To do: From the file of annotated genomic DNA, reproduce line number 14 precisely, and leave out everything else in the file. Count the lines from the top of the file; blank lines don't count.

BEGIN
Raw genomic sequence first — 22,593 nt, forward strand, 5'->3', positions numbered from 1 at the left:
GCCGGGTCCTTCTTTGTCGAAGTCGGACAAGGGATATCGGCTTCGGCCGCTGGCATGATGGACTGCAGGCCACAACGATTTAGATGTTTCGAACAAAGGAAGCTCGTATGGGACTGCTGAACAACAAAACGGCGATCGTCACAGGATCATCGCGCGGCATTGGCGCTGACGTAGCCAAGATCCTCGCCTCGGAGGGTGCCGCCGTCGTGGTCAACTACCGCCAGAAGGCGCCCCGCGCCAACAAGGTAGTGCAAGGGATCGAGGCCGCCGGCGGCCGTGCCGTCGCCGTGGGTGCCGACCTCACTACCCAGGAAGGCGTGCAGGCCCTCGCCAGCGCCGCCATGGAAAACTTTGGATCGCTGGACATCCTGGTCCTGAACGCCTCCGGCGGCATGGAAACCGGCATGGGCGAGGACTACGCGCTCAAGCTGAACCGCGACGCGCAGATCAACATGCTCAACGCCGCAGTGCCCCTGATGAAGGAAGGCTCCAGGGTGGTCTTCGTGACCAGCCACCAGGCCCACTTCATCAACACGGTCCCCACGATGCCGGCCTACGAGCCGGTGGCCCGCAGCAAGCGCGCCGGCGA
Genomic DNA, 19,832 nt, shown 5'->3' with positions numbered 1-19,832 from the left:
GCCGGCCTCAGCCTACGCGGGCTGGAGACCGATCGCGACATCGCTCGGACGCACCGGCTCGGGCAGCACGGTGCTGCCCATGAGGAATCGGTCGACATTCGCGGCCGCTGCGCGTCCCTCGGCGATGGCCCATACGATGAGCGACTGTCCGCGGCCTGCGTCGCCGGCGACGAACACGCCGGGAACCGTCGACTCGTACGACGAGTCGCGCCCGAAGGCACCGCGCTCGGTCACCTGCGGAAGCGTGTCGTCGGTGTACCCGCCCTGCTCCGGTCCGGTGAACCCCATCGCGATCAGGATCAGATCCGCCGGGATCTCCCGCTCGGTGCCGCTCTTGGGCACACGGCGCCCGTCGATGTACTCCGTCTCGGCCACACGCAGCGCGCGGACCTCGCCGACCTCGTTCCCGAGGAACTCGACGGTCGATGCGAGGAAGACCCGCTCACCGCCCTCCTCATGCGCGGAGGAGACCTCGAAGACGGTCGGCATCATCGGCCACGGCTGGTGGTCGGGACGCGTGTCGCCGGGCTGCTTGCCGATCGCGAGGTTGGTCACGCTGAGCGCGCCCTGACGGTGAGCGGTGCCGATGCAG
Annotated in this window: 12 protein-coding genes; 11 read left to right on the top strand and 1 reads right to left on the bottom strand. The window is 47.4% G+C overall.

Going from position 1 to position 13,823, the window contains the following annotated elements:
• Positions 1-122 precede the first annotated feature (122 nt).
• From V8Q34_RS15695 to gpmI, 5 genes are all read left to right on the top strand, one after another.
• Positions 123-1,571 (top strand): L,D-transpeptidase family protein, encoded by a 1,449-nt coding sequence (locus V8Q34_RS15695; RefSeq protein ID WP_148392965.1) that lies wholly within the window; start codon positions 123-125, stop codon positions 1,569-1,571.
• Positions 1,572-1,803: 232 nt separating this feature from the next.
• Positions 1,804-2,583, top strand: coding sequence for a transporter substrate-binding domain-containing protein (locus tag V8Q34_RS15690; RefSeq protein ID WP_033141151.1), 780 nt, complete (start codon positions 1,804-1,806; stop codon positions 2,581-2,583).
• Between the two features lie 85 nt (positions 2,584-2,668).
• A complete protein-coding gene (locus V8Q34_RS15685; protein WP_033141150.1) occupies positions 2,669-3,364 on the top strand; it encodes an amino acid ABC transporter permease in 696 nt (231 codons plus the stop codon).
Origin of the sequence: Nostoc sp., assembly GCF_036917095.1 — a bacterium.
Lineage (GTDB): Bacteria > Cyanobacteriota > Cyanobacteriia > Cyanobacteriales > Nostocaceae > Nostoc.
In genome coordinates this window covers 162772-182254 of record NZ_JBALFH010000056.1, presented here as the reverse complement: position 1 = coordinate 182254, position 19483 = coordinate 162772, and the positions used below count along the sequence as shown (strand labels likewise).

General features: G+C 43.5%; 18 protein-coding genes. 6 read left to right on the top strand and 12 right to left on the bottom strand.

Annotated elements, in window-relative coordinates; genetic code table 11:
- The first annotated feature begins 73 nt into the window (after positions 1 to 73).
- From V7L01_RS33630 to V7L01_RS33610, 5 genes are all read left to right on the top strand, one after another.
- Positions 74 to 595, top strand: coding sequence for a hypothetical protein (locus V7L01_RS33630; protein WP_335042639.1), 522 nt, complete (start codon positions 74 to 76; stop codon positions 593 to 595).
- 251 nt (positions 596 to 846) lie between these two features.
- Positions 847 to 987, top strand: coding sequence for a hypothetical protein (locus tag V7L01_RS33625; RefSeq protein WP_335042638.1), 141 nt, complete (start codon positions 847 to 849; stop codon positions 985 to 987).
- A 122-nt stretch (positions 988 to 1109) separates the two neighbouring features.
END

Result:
Origin of the sequence: Nostoc sp., assembly GCF_036917095.1 — a bacterium.